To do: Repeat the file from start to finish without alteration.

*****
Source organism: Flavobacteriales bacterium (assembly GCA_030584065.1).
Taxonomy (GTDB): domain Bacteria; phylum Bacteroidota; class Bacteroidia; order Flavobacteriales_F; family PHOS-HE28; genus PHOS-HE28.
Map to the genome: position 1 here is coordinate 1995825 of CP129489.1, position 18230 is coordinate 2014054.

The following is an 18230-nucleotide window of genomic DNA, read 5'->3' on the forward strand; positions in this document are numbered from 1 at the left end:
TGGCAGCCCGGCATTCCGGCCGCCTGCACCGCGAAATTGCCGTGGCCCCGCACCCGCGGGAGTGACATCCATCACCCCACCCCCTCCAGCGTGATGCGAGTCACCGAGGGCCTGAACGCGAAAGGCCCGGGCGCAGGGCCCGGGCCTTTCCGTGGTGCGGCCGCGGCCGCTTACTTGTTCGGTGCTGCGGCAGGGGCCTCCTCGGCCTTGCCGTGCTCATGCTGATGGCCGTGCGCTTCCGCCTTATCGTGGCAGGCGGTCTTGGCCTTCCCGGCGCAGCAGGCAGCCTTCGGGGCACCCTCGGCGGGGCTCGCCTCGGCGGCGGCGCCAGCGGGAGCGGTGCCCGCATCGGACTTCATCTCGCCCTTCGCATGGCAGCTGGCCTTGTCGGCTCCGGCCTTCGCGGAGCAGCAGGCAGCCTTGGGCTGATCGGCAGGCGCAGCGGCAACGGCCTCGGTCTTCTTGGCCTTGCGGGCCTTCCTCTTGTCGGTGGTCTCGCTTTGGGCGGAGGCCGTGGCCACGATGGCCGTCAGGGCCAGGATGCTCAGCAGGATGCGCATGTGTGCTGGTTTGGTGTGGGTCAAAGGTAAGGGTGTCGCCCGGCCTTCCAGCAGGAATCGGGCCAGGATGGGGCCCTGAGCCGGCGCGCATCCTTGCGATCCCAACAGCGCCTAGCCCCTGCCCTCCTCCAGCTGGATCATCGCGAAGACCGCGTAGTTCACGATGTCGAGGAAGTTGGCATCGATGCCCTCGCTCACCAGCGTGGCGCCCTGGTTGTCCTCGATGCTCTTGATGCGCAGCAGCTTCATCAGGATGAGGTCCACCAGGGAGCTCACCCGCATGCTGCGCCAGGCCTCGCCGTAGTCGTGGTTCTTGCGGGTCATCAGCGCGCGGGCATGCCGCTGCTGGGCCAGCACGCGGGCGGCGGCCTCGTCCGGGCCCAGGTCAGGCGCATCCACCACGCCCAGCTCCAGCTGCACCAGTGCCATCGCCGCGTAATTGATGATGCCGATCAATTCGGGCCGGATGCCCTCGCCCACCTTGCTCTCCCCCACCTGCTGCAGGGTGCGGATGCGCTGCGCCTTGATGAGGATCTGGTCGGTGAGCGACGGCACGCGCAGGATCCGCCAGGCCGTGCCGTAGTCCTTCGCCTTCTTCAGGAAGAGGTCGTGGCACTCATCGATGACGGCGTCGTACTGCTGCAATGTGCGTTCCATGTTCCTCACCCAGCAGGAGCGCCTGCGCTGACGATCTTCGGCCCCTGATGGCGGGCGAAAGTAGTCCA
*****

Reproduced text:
Source organism: Flavobacteriales bacterium (assembly GCA_030584065.1).
Taxonomy (GTDB): domain Bacteria; phylum Bacteroidota; class Bacteroidia; order Flavobacteriales_F; family PHOS-HE28; genus PHOS-HE28.
Map to the genome: position 1 here is coordinate 1995825 of CP129489.1, position 18230 is coordinate 2014054.

The following is an 18230-nucleotide window of genomic DNA, read 5'->3' on the forward strand; positions in this document are numbered from 1 at the left end:
TGGCAGCCCGGCATTCCGGCCGCCTGCACCGCGAAATTGCCGTGGCCCCGCACCCGCGGGAGTGACATCCATCACCCCACCCCCTCCAGCGTGATGCGAGTCACCGAGGGCCTGAACGCGAAAGGCCCGGGCGCAGGGCCCGGGCCTTTCCGTGGTGCGGCCGCGGCCGCTTACTTGTTCGGTGCTGCGGCAGGGGCCTCCTCGGCCTTGCCGTGCTCATGCTGATGGCCGTGCGCTTCCGCCTTATCGTGGCAGGCGGTCTTGGCCTTCCCGGCGCAGCAGGCAGCCTTCGGGGCACCCTCGGCGGGGCTCGCCTCGGCGGCGGCGCCAGCGGGAGCGGTGCCCGCATCGGACTTCATCTCGCCCTTCGCATGGCAGCTGGCCTTGTCGGCTCCGGCCTTCGCGGAGCAGCAGGCAGCCTTGGGCTGATCGGCAGGCGCAGCGGCAACGGCCTCGGTCTTCTTGGCCTTGCGGGCCTTCCTCTTGTCGGTGGTCTCGCTTTGGGCGGAGGCCGTGGCCACGATGGCCGTCAGGGCCAGGATGCTCAGCAGGATGCGCATGTGTGCTGGTTTGGTGTGGGTCAAAGGTAAGGGTGTCGCCCGGCCTTCCAGCAGGAATCGGGCCAGGATGGGGCCCTGAGCCGGCGCGCATCCTTGCGATCCCAACAGCGCCTAGCCCCTGCCCTCCTCCAGCTGGATCATCGCGAAGACCGCGTAGTTCACGATGTCGAGGAAGTTGGCATCGATGCCCTCGCTCACCAGCGTGGCGCCCTGGTTGTCCTCGATGCTCTTGATGCGCAGCAGCTTCATCAGGATGAGGTCCACCAGGGAGCTCACCCGCATGCTGCGCCAGGCCTCGCCGTAGTCGTGGTTCTTGCGGGTCATCAGCGCGCGGGCATGCCGCTGCTGGGCCAGCACGCGGGCGGCGGCCTCGTCCGGGCCCAGGTCAGGCGCATCCACCACGCCCAGCTCCAGCTGCACCAGTGCCATCGCCGCGTAATTGATGATGCCGATCAATTCGGGCCGGATGCCCTCGCCCACCTTGCTCTCCCCCACCTGCTGCAGGGTGCGGATGCGCTGCGCCTTGATGAGGATCTGGTCGGTGAGCGACGGCACGCGCAGGATCCGCCAGGCCGTGCCGTAGTCCTTCGCCTTCTTCAGGAAGAGGTCGTGGCACTCATCGATGACGGCGTCGTACTGCTGCAATGTGCGTTCCATGTTCCTCACCCAGCAGGAGCGCCTGCGCTGACGATCTTCGGCCCCTGATGGCGGGCGAAAGTAGTCCA